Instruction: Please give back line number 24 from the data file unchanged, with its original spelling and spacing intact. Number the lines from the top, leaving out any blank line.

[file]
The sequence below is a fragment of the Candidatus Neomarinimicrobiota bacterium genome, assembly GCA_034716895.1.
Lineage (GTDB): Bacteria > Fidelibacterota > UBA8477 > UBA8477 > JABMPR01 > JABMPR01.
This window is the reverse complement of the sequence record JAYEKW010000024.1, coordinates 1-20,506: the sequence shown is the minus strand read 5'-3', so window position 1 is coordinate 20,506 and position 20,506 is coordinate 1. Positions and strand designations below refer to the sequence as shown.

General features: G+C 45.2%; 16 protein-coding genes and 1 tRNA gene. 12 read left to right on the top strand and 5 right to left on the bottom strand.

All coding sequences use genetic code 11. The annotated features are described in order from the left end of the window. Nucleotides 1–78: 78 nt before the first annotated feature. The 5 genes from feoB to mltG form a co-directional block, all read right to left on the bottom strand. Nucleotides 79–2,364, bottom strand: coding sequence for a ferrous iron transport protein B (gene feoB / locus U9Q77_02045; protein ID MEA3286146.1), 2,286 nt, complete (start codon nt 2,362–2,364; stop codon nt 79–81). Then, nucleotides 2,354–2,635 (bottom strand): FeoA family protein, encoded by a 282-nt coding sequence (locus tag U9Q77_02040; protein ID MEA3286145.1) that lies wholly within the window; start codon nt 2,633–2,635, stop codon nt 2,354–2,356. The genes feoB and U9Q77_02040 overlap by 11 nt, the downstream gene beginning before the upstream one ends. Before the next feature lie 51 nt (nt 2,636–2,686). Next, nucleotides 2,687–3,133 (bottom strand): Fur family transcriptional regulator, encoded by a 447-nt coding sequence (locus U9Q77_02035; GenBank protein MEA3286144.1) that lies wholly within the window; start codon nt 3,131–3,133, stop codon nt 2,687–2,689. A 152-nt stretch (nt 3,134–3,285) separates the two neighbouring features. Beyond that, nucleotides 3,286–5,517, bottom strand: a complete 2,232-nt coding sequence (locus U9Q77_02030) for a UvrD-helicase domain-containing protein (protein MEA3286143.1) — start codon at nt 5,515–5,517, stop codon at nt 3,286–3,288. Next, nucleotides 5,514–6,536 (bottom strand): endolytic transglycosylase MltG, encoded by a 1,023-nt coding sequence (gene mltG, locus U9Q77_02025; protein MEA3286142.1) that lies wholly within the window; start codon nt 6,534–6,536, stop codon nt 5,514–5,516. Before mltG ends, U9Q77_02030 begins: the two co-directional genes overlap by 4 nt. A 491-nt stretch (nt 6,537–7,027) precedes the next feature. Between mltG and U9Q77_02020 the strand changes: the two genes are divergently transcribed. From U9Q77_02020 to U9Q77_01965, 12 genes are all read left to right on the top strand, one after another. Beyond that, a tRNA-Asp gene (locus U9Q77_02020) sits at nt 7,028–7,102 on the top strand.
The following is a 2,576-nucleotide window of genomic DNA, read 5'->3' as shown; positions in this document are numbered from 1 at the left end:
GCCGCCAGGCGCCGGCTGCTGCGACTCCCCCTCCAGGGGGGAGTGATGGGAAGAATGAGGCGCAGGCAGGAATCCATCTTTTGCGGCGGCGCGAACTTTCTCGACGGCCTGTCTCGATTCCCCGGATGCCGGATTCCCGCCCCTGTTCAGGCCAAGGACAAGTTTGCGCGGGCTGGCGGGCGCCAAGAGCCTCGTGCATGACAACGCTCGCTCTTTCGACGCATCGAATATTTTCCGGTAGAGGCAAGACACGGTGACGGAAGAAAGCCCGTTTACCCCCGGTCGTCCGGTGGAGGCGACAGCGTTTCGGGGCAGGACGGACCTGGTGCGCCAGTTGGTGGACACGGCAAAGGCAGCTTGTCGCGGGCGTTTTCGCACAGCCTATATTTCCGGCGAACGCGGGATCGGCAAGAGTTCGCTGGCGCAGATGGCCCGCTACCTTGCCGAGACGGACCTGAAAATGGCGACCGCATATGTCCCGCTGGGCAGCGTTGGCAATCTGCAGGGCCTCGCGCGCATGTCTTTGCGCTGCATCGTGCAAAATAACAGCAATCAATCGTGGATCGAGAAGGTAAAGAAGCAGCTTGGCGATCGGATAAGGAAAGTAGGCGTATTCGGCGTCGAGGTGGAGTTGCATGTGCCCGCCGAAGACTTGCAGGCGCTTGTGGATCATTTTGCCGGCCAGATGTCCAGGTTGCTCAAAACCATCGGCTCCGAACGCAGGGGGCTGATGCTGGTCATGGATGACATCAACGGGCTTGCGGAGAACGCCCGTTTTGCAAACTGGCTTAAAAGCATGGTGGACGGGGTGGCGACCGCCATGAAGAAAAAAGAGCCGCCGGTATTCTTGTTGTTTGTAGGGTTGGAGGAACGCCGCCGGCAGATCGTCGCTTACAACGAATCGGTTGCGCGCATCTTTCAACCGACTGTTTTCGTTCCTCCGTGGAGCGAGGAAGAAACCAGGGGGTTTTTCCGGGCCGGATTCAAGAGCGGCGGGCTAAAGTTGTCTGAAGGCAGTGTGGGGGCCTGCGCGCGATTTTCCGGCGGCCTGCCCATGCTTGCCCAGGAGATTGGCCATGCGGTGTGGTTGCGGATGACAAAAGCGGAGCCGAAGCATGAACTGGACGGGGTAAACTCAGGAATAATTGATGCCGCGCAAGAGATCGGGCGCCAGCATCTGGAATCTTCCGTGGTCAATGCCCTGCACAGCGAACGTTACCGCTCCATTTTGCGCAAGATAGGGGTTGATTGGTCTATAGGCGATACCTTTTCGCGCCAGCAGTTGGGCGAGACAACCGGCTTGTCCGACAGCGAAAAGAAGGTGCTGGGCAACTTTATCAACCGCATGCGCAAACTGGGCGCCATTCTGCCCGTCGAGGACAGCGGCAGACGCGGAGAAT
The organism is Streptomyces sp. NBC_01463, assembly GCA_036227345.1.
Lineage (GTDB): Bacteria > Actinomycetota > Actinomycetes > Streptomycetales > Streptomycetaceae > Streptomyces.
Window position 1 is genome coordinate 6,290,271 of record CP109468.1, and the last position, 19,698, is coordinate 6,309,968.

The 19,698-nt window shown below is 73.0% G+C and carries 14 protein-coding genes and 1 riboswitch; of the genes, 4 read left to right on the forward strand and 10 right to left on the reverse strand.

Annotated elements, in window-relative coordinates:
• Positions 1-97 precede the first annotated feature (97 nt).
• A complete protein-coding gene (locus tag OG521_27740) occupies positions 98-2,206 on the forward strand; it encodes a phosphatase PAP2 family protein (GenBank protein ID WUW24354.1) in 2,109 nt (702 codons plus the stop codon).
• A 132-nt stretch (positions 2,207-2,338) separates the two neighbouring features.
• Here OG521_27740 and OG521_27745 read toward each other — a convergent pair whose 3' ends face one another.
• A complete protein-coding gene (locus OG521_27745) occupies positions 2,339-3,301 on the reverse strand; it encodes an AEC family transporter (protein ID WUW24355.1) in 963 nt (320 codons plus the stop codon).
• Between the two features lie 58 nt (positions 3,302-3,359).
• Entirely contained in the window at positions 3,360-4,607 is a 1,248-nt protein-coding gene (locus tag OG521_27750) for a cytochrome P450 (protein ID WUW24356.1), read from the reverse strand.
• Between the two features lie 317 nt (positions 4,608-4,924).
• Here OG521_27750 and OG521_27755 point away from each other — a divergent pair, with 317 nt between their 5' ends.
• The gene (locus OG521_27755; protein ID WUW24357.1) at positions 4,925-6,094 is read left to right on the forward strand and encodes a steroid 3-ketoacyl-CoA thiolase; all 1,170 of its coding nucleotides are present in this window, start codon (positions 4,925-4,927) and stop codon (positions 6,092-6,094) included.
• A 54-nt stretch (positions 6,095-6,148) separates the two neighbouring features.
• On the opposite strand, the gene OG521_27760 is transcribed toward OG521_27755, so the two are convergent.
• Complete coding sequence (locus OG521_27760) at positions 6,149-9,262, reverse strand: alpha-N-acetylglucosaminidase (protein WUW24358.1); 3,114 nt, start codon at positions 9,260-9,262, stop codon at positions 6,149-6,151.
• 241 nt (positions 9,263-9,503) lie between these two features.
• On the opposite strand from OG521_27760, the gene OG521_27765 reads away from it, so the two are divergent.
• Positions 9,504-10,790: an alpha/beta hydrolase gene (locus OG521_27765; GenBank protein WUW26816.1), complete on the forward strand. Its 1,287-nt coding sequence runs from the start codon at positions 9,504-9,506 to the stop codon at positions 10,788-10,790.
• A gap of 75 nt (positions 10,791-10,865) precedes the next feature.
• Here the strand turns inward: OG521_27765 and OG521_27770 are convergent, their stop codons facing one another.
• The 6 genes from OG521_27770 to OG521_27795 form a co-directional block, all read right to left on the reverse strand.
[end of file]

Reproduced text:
• On the opposite strand, the gene OG521_27760 is transcribed toward OG521_27755, so the two are convergent.